After finding plans for a home built bending
brake on vansairforce.org
I wanted to give it a try. I picked up the steel from a scrap metal
place for $37 ($0.25/lbs).
The rusty angle iron was laying around in the dirt and was quite
a bit stronger than in the plans. Fortunately, because I believe anything
less strong wouldn't have been stiff enough (my bending brake is a bit
longer than the one in the plans).
It took a while to remove the rust with a sand blaster and an angle
grinder. What a chore.
In deviation to the plans I added another end plate to the apron to
simplify the built of the hinges (see pictures). At first I planned
to screw this extra plate to the first plate (which is welded against
the apron). But I didn't have the right tap so I welded it all together.
That was a mistake, because the hinges weren't positioned optimally
It was surprisingly easy to shape the bending edge with the angle grinder.
The radius is 0.25" and I wrap a aluminum sheets around the edge
to increase the desired bending radius, if needed.
I ended up having to correct a few things on my brake before it produced
acceptable results. The main problem with my bending brake was the alignment
and position of the hinges in relation the axis of the bending edge.
- It is not easy to position the hinges. When you weld the end plates
make sure the apron stays parallel to the fixed beam even when rotated
up. Measure the width of the gap with a drill bit. Does the width
of the gap stays constant during the entire rotation?
- Use a long rod as hinge axis and stick it through both hinges. The
rod ensures the hinges are in one line and helps position them relative
to the bending edge. See the first picture.
- My bending brake would not rotate far enough. The spring back requires
you to rotate it way beyond 90°. My hinges blocked further rotation
and I had to remove material, which wasn't easy on the assembled brake.
- Don't position the pivot line too high above the bending axis. The
higher it is the more the apron will move away from the bending axis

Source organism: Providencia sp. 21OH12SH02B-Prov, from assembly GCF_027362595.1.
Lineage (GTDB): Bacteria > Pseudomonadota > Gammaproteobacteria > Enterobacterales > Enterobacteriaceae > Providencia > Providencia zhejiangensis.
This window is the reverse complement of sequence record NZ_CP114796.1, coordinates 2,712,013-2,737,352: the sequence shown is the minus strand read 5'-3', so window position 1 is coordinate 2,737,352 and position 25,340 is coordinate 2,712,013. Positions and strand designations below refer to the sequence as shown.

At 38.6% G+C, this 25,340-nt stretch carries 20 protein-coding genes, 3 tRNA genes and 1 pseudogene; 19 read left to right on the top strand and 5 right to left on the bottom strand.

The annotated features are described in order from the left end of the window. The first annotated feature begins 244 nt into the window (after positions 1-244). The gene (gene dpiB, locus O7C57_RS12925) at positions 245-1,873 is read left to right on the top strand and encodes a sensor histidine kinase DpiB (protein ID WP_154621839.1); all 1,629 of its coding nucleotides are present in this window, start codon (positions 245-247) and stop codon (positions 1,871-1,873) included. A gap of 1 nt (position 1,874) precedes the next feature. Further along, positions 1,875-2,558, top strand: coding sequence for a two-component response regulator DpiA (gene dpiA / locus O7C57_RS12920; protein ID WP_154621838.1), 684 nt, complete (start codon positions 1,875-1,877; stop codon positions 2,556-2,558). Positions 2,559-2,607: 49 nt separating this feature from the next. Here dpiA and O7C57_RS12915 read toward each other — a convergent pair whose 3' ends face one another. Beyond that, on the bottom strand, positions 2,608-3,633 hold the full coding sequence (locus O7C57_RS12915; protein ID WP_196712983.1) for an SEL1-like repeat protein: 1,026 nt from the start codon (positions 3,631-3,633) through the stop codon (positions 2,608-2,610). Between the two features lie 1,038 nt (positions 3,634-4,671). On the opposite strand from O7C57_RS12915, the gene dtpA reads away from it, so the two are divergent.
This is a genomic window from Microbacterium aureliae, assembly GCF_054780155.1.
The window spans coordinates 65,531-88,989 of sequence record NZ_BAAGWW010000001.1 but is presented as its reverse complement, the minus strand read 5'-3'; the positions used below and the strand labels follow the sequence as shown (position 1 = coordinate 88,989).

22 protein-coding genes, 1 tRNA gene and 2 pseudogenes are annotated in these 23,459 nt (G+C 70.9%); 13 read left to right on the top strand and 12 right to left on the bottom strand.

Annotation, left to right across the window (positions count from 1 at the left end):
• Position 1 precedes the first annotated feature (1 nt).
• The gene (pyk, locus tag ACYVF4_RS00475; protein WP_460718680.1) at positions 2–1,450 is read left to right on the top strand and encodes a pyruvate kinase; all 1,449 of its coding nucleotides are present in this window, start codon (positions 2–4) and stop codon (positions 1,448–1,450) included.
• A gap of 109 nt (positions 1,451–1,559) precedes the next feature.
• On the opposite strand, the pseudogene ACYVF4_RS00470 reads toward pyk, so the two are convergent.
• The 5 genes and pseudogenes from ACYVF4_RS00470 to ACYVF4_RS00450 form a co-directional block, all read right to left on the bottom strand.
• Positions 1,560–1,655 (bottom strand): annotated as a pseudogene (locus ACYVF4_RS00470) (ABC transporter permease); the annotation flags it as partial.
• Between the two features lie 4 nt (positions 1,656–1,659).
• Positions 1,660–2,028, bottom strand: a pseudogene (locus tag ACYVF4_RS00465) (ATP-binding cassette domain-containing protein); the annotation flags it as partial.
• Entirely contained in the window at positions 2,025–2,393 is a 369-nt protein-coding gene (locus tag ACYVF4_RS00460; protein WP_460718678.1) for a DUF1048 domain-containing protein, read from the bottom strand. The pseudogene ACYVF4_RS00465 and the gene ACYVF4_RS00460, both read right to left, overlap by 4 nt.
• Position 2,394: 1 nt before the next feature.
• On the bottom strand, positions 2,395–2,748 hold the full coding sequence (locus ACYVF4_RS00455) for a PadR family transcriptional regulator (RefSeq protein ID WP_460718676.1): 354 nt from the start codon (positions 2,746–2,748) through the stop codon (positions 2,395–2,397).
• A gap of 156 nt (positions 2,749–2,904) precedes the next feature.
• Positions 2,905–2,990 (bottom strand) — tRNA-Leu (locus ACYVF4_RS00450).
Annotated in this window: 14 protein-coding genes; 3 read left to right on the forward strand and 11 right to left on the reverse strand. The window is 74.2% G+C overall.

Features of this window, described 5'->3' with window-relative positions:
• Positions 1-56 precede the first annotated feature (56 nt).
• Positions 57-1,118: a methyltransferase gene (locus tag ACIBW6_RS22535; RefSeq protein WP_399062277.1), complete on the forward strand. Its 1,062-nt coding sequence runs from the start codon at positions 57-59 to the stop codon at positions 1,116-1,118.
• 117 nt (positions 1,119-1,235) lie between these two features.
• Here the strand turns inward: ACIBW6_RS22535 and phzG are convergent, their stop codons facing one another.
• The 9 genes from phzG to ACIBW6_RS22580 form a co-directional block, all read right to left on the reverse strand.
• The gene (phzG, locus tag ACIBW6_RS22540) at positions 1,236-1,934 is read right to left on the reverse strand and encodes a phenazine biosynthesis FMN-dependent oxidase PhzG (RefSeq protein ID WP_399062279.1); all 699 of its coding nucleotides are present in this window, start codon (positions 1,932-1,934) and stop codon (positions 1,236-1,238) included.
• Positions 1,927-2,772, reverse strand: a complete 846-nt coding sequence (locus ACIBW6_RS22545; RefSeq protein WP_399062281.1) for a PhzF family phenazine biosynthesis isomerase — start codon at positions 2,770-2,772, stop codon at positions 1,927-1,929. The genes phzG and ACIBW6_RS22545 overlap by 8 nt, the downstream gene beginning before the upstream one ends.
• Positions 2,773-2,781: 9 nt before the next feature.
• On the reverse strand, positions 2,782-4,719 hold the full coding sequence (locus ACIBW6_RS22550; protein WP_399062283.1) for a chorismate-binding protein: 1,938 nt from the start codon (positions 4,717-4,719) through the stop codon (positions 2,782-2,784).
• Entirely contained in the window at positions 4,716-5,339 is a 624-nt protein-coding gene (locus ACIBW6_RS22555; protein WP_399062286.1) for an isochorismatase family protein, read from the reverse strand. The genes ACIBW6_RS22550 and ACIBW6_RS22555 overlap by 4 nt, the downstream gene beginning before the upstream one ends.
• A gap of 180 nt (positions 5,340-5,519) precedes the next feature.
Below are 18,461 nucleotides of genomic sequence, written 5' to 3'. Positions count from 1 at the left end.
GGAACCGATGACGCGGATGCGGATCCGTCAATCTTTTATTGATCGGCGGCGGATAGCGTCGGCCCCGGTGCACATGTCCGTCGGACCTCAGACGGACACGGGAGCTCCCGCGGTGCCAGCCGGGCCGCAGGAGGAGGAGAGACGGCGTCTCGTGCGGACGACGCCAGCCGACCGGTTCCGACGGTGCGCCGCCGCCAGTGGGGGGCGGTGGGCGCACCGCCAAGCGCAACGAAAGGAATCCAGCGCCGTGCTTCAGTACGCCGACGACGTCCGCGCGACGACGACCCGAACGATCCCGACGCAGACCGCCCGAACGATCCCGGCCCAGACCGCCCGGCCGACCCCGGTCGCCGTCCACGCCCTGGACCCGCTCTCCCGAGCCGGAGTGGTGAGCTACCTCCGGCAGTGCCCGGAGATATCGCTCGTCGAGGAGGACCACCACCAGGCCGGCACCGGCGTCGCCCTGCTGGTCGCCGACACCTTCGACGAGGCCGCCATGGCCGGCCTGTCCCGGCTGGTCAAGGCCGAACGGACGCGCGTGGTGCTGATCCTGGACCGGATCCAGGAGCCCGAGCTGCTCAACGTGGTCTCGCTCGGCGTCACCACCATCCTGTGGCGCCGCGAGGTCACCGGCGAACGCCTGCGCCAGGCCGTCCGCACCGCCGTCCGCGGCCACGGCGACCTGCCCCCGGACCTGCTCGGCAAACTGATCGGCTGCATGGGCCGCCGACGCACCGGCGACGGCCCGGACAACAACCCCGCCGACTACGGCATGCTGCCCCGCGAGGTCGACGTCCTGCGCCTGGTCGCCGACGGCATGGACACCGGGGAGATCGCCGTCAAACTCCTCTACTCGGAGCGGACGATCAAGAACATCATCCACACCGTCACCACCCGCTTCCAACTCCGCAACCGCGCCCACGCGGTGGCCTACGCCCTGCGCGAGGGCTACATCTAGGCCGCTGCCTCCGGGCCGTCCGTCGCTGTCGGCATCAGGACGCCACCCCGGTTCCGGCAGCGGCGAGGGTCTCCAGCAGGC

and the less pressure it will put on the sheet metal. The pivot axis
on my bending brake was too high. I didn't want to re-weld the hinges
and mounted a 0.04" aluminum plate on the horizontal surfaces.
That worked well.
- Move the apron as close to the fixed beam as possible. There really
doesn't need to be a gap when the brake is "open". Since
the gap will widen when you rotate the apron you may end up with a
too large gap while closing the brake.
- Use a very strong handle. Mine is a 0.1" pipe and is already
badly bent and even cracked. The forces to bend a 50" 0.063"
2024-T3 are incredible high!
- The ribs of beam No. 2 (the fixed beam) in the plans don't allow
enough room to bend a 2x2 C channel. I had to pretty much grind them
away (see picture).
- Test your brake with C channels. Measure the width of your channel
at the ends and then in the middle. Does it stay constant? Chances
are that the width in the middle is greater than at the ends. At first
my brake produced unacceptable differences for that width. It turned
out that the pivot line was too high. After reducing the distance
between the bending axis and the pivot axis the width of C channels
was only little wider in the middle. The apron is now forming the
sheet metal closer around the bending edge because of the reduced
gap between the two beams of the bending brake.
- Verify that the beams you bought are straight. Mine were not.
- Bend beam No. 2 (the upper fixed beam) so that it has a bow that
points downward. With this you can apply pressure on the sheet metal
in the middle of the bending brake by fastening the screws at the
ends of the brake. A 12 ton bottle jack works very well to bend the
beams. I found two parallel beams under our house. Before I found
out about these I considered going to an unused rail way and use the
parallel tracks. You will need two fixed parallel beams that are quite
a bit stronger than the beams of your bending brake.
- Consider leaving the brake unpolished and mount an aluminum plate
onto the surfaces that are in contact with the sheet metal that you
- I think the maximal length of such a bending brake is pretty much
what I have built: 50". The plans point this out too, but only
after building it I also believe it.
Good luck building your brake!
The parts after cutting, removing the rust and polishing the areas that
would touch the aluminum. Ready to be welded. The long rod through both
hinges helps position the end plates and hinges.
Bending the beam with a bottle jack under our house.
Bending the beam with a bottle jack under our house.
The apron swiveled up.
Is it 90°?
Bending a C channel. This is a 4" wide channel. You can image a
2" wide will hit the ribs of beam No. 2 while overbending it for
spring-back. The next picture shows the changed rib shape because of
this problem. Also, here the extra plate for the hinge is visible.
The cut-out ribs of beam No. 2.
The blue lines mark the edges of the bending radius and the red line
is the center of the radius. I position the sheet metal so that the
red mark is in one line with the bending edge of beam No. 2 (when I
look down from vertically above it).
View from below. The apron is rotated up. You see the gap between the
apron and the bending edge. If that gap is too wide the bending radius
will not be precise.